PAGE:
In a submission to this enquiry, The UNHCR slammed Australia and specifically pointed to the disproportionate impact of these challenges on refugees trying to bring family into Australia.Read more
A new Direction from the Minister for Immigration, governing how decision-makers must approach visa refusal and cancellation, creates serious risks for vulnerable people. Refugees could see their visas cancelled relying on Family Violence Orders that are then found to be unsubstantiated; minor children are at risk of being separated from their parents; and survivors of family violence may be deterred from seeking assistance.
The NSWCCL calls for the immediate replacement of Direction 90.Read more
NSWCCL is asking its members, as a matter of urgency, to contact the Minister for Home Affairs, Karen Andrews, and/or the Minister for Immigration, Citizenship, Migrant Services and Multicultural Affairs, Alex Hawke, asking for more time for members of the legacy caseload to submit updated applications for asylum, before their cases are heard.Read more
25 February 2021
Asylum seekers who are denied visas by Mr. Dutton, the Minister for Home Affairs, will now face fees of $3,330 to appeal to the Federal Circuit Court to have his decisions reviewed and overturned. This is a clear, deliberate and unconscionable action by the Morrison Government to deny asylum seekers access to the Courts and to justice.Read more
NSWCCL wrote to ALP and Cross-bench Senators regarding the increase in filing fees in the Federal Circuit Court for migration-related matters. The fee will rise from $690.00 to $3,300.00. NSWCCL urged Senators to vote to disallow this instrument.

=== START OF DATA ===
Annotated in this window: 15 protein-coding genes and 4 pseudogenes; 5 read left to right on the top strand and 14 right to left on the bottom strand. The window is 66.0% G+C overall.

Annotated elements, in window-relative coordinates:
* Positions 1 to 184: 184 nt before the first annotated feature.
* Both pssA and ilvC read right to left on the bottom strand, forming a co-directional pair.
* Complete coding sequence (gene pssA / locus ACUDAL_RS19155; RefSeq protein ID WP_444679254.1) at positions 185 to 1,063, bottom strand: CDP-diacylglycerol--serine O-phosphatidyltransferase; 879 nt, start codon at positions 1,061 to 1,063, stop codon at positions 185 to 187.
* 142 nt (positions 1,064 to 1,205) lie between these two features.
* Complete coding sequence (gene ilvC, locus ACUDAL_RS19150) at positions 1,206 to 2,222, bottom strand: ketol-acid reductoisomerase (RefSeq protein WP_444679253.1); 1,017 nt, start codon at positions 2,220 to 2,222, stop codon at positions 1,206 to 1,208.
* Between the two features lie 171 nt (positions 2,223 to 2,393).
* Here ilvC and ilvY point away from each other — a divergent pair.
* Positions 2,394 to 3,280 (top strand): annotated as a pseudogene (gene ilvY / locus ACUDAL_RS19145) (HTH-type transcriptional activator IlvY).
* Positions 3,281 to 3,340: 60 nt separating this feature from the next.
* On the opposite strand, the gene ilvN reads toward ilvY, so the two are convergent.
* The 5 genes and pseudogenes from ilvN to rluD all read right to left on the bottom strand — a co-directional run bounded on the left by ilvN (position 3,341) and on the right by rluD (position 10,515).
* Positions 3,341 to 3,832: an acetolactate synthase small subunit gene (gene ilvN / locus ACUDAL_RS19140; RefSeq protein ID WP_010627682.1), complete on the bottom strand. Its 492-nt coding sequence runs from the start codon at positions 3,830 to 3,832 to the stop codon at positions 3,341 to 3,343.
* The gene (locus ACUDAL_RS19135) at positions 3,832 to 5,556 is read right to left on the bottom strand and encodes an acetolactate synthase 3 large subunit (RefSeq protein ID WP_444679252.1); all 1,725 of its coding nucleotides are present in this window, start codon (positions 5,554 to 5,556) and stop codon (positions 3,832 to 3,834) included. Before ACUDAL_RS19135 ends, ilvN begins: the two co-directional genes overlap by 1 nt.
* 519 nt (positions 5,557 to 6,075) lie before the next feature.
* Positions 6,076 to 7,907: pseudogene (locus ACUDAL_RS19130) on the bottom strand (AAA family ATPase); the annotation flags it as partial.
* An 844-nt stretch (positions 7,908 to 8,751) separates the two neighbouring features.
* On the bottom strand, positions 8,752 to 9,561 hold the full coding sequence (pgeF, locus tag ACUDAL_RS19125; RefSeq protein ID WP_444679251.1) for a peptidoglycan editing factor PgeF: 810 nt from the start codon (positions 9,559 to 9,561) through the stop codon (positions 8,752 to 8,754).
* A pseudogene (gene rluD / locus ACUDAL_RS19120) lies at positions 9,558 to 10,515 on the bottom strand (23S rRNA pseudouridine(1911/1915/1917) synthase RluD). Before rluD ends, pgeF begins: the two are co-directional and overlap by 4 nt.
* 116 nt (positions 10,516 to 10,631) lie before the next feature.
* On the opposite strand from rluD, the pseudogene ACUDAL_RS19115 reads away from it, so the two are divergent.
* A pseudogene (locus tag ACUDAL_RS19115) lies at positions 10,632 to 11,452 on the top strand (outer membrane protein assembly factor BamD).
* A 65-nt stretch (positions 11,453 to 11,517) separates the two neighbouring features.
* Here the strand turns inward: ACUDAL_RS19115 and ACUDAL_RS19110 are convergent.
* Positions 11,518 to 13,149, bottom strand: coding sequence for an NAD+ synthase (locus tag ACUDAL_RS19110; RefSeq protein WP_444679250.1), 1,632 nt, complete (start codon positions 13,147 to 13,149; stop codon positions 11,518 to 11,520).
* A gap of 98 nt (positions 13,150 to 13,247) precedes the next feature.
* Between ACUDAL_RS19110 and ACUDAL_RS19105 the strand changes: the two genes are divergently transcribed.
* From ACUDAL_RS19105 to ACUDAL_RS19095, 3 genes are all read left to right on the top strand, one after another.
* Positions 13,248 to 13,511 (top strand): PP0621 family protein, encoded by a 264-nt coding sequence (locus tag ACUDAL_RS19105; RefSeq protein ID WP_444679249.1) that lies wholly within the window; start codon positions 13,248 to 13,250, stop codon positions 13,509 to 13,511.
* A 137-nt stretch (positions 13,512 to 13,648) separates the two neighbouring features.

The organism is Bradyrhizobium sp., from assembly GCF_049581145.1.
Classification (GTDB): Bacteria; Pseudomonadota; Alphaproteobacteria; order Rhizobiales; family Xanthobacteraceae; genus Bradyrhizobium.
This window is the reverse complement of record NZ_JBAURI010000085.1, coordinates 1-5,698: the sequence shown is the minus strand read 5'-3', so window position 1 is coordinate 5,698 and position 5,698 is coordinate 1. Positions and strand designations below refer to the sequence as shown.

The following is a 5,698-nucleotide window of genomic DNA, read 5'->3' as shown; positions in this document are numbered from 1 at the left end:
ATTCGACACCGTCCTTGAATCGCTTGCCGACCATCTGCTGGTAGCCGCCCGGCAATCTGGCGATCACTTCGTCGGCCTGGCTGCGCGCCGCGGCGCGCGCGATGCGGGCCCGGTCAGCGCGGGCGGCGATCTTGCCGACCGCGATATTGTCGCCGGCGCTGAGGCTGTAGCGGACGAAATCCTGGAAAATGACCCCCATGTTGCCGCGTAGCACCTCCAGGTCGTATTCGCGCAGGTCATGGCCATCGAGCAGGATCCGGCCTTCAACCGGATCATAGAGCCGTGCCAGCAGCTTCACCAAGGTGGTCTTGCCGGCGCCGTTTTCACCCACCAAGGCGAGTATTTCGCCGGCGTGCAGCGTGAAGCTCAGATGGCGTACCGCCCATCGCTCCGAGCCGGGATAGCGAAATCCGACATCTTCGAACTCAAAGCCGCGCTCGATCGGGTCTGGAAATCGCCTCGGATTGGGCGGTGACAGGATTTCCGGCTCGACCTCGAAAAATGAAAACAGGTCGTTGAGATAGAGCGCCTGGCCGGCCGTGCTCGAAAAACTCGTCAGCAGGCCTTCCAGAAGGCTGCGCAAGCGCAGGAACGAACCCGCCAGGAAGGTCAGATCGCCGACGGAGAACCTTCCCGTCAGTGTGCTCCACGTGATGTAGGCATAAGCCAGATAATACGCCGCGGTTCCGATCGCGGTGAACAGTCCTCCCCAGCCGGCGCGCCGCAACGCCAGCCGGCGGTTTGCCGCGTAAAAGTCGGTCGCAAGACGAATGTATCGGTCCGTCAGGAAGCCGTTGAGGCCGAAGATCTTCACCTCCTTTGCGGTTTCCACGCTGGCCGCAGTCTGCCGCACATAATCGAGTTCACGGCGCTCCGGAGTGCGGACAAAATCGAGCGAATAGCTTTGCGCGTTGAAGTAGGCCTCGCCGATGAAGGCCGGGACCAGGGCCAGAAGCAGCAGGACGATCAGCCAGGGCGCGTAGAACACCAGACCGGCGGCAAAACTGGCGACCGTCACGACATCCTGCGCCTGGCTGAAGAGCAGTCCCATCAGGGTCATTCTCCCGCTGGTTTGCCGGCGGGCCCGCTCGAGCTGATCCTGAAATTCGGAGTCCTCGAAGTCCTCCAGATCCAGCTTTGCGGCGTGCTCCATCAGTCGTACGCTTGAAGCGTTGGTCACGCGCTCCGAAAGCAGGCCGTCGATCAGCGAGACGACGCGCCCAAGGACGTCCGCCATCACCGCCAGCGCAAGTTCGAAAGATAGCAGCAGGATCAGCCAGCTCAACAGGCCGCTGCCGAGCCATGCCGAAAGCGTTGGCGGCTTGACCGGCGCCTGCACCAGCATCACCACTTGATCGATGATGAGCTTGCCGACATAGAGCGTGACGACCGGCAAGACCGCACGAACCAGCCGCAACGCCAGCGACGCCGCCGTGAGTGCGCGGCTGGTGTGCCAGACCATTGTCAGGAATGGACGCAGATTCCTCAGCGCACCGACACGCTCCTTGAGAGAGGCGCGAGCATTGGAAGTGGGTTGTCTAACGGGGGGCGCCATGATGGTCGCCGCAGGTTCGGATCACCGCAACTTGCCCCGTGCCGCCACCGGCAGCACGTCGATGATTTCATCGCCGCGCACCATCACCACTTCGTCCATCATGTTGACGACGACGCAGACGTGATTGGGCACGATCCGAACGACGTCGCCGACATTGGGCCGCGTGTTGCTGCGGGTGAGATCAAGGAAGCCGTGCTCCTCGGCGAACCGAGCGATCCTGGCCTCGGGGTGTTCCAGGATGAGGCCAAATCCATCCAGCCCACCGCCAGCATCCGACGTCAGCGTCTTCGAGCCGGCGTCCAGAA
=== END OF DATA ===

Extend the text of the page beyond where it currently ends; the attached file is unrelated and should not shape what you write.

1 December 2020
Federal Court and Federal Circuit Court Amendment (Fees) Regulations 2020
On October 29 this year, the Government introduced a swingeing increase in filing fees in the Federal Circuit Court for migration-related matters. The fee will rise from $690.00 to $3,300.00 on January 1 next year.
The New South Wales Council for Civil Liberties is deeply concerned by this change, as it will prevent many people from obtaining a review and reversal of unlawful, unjust, adverse decisions. It will prevent others from being able to afford legal representation too, thus lessening their chances of having mistakes exposed.Read more
NSWCCL wrote to cross-bench Senators urging them to oppose the Strengthening the Character Test Bill.
1 December 2020
I am writing on behalf of the New South Wales Council for Civil Liberties, asking you to vote against the Strengthening the Character Test Bill, when, and if, that returns to Parliament.
Despite what has been said in the Explanatory Memorandum, this bill is not about outlaw motorcycle gangs, murderers, people who commit serious assaults, sexual assault of aggravated burglary. People who are convicted of such crimes do not receive sentences of less than a year, unless their actual offences are minor—and if so, they are known not to be a danger to the community. People who receive sentences of a year or more are dealt with by the existing legislation.